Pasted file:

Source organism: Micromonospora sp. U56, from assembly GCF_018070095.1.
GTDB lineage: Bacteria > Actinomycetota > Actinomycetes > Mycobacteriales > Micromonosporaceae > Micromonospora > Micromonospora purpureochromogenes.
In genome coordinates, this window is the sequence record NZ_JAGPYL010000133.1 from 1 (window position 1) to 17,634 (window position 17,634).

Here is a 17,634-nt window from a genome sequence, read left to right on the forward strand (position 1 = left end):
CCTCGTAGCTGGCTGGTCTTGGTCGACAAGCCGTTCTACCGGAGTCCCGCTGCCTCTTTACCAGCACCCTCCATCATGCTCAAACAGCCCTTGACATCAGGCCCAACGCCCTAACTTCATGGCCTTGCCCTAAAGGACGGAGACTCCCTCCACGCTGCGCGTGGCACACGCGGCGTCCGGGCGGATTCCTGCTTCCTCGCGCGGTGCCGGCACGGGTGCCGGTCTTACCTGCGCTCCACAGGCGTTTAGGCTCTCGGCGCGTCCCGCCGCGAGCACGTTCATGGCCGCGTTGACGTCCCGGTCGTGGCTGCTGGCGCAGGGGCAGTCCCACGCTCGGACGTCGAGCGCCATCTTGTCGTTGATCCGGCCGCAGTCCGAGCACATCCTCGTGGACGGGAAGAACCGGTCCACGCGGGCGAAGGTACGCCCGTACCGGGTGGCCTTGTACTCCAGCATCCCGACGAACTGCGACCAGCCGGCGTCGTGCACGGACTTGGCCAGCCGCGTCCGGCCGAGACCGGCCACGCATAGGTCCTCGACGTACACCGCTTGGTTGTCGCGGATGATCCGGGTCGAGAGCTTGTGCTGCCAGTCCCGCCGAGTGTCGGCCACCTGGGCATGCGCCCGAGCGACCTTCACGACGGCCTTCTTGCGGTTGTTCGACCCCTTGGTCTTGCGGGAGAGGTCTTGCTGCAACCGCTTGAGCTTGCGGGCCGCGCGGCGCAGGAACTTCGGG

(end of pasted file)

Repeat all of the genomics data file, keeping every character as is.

Source organism: Micromonospora sp. U56, from assembly GCF_018070095.1.
GTDB lineage: Bacteria > Actinomycetota > Actinomycetes > Mycobacteriales > Micromonosporaceae > Micromonospora > Micromonospora purpureochromogenes.
In genome coordinates, this window is the sequence record NZ_JAGPYL010000133.1 from 1 (window position 1) to 17,634 (window position 17,634).

Here is a 17,634-nt window from a genome sequence, read left to right on the forward strand (position 1 = left end):
CCTCGTAGCTGGCTGGTCTTGGTCGACAAGCCGTTCTACCGGAGTCCCGCTGCCTCTTTACCAGCACCCTCCATCATGCTCAAACAGCCCTTGACATCAGGCCCAACGCCCTAACTTCATGGCCTTGCCCTAAAGGACGGAGACTCCCTCCACGCTGCGCGTGGCACACGCGGCGTCCGGGCGGATTCCTGCTTCCTCGCGCGGTGCCGGCACGGGTGCCGGTCTTACCTGCGCTCCACAGGCGTTTAGGCTCTCGGCGCGTCCCGCCGCGAGCACGTTCATGGCCGCGTTGACGTCCCGGTCGTGGCTGCTGGCGCAGGGGCAGTCCCACGCTCGGACGTCGAGCGCCATCTTGTCGTTGATCCGGCCGCAGTCCGAGCACATCCTCGTGGACGGGAAGAACCGGTCCACGCGGGCGAAGGTACGCCCGTACCGGGTGGCCTTGTACTCCAGCATCCCGACGAACTGCGACCAGCCGGCGTCGTGCACGGACTTGGCCAGCCGCGTCCGGCCGAGACCGGCCACGCATAGGTCCTCGACGTACACCGCTTGGTTGTCGCGGATGATCCGGGTCGAGAGCTTGTGCTGCCAGTCCCGCCGAGTGTCGGCCACCTGGGCATGCGCCCGAGCGACCTTCACGACGGCCTTCTTGCGGTTGTTCGACCCCTTGGTCTTGCGGGAGAGGTCTTGCTGCAACCGCTTGAGCTTGCGGGCCGCGCGGCGCAGGAACTTCGGG